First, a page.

There have been many issues which have threatened the existence of the wool industry during the past 200 years when Merino sheep have been bred in Australia.
Some have been divisive to the point of pitting neighbour against neighbour, family against family - think of the troubles to introduce a Reserve Price Scheme in the early 1960's or think again about the rancorous attempts to introduce wide combs.
Each were a cause of much heartache and dispute at the time but wide combs are now so readily accepted, it is a wonder so much time was sweated in denying their use.
That the Reserve Price Scheme eventually came undone only caused great financial pain to the many woolgrowers who continued to breed Merino sheep for their fleeces only to see them added to the wool stockpile until that accumulation was eventually sold.
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It might be said the collapse of the scheme led many woolgrowers to abandon Merino sheep as an enterprise and switch operations on their land.
Another issue which still dogs the wool industry is the Soft Rolling Skin (SRS) concept of breeding Merino sheep with a plain body and long stapled fleece.
At the time of writing, the mere mention of SRS in the pub or woolshed is likely to cause a storm of abuse, when just as many think it a recipe for low production as those who consider it the single saviour of the wool industry.
And the mere mention of mulesing versus non-mulesing sheep will send many into a state of heightened frenzy, with some claiming they will abandon the wool industry if non-mulesing is made mandatory.
But all pale beside the one single factor which will cause the ultimate decline of the industry Australia has been proud to call its own for more than two centuries.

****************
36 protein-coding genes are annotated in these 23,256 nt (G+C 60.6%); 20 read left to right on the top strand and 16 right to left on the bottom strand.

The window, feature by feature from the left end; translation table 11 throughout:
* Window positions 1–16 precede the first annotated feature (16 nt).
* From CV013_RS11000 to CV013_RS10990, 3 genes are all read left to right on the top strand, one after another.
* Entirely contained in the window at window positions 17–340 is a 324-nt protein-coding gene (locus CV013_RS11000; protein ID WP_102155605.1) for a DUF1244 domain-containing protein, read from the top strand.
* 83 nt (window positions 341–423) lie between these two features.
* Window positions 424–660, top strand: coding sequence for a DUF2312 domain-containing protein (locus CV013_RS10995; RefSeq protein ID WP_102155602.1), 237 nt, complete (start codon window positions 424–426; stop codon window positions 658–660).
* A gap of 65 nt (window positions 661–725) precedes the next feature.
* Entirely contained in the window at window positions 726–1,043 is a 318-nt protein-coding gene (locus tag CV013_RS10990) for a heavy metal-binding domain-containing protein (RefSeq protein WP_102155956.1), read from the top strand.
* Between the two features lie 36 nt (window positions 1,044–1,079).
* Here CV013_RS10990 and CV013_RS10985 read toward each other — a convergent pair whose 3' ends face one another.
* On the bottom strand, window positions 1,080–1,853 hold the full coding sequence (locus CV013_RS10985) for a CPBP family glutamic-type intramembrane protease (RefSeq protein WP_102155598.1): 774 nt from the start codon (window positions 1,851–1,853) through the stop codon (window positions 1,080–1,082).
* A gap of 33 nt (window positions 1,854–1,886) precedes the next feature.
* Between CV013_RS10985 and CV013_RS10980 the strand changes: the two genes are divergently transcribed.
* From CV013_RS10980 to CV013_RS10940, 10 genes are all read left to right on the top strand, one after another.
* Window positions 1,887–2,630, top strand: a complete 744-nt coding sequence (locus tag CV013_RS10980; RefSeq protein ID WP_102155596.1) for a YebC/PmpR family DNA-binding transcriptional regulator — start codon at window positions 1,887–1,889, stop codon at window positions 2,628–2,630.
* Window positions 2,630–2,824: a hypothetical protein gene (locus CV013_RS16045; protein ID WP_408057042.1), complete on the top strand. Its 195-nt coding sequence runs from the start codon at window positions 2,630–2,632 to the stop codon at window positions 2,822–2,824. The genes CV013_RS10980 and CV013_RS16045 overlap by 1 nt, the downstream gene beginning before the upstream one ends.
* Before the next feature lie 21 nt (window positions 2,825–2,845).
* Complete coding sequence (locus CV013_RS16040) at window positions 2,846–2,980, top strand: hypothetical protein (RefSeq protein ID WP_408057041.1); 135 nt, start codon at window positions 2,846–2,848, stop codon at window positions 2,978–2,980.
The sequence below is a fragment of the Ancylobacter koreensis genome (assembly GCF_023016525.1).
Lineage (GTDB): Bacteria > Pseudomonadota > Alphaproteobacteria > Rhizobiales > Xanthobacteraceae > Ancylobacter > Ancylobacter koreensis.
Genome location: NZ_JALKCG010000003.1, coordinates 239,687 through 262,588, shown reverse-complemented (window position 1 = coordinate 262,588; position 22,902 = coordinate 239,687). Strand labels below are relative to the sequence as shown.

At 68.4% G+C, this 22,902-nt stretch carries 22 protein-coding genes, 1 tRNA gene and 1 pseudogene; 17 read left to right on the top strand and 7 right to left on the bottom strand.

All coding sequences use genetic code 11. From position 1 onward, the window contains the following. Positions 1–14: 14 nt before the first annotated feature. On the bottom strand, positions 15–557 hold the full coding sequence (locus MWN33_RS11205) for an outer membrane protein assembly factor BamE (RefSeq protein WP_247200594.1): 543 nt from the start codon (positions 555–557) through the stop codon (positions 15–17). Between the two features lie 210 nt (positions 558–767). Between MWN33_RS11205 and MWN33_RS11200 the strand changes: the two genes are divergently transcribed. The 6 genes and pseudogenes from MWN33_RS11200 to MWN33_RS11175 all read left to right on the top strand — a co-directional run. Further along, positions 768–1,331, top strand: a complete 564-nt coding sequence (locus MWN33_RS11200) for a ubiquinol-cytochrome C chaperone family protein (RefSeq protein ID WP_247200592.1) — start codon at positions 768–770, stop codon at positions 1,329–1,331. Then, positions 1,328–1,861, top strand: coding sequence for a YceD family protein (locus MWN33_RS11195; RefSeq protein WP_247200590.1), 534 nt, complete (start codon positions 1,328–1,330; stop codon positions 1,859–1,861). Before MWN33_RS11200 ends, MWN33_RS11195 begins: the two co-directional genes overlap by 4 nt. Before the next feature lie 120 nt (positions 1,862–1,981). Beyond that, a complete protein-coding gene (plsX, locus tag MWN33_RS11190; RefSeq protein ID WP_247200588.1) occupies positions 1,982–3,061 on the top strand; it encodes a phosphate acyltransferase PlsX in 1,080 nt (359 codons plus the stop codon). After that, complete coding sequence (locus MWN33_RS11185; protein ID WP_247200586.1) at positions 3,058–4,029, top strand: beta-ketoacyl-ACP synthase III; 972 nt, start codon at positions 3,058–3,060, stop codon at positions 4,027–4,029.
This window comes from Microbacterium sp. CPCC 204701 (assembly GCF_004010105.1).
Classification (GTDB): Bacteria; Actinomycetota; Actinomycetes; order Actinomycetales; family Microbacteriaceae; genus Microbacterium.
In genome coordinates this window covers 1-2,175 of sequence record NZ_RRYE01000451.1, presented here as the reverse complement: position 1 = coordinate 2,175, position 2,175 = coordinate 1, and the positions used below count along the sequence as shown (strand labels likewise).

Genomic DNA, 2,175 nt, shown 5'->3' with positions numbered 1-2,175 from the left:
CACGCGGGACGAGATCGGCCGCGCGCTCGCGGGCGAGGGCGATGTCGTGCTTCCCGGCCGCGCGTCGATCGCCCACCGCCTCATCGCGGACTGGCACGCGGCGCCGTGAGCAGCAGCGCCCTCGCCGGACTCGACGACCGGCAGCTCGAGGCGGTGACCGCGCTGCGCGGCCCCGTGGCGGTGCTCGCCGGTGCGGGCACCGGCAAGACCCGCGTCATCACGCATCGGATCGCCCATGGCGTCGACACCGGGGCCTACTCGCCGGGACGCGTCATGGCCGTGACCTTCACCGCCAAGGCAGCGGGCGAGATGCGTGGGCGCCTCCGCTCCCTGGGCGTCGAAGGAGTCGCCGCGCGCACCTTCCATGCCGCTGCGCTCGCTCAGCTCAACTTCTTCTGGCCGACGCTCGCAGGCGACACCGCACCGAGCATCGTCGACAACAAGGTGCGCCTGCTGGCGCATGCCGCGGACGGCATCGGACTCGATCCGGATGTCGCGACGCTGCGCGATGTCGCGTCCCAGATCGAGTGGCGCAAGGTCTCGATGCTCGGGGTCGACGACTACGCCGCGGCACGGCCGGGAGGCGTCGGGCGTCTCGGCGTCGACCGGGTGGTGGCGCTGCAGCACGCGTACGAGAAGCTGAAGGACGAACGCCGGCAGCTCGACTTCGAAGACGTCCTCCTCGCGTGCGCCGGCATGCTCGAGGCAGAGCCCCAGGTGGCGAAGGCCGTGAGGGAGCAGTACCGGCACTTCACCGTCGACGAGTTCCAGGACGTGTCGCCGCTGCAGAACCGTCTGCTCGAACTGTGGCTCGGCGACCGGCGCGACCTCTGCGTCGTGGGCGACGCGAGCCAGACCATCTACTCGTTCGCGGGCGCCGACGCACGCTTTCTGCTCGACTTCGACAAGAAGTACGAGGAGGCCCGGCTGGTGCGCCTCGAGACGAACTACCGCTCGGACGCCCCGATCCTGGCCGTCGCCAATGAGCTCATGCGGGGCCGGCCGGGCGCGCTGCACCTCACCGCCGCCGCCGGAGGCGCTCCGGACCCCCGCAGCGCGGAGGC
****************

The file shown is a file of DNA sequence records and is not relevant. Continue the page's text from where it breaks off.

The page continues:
That issue is of course the decline in the number of people interested in working in woolsheds as shearers or roustabouts.
There was a time when many towns across the bush, places like Narrandera, Barcaldine, Hay or Charleville, hosted families who had proudly worked in shearing teams for generations.
Among many, those 'shearing' towns were prosperous and vibrant when the wool industry was at its peak - but they are now struggling to retain a sense of purpose.
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The lack of shearers is a true 'Catch-22' position.
As sheep numbers declined during the 1980s, so those who might normally have looked to woolsheds as a place of employment sought jobs elsewhere.
And with shearers so hard to come by, producers are selling the Merino sheep and investing in shedding sheep or cattle - further exacerbating the situation when there are less sheep to be shorn.
The industry had come to rely on shearers from New Zealand to fill the gaps, but with the COVID lockdown, it only highlighted the lack of local shearers.
Ultimately, no shearers means no wool - and consider the consequences.
No woolbrokers in country towns, no wool transport firms to carry the wool from woolshed to selling centre, an entire infrastructure and labour force build around the purchase and distribution worldwide of the wool will be gone.
Not to mention entire processing and retail industries whose very existence has been reliant on Australian wool.
The global ramifications of the complete collapse of the Australian wool industry if the sheep cannot be shorn does not bear thinking about.
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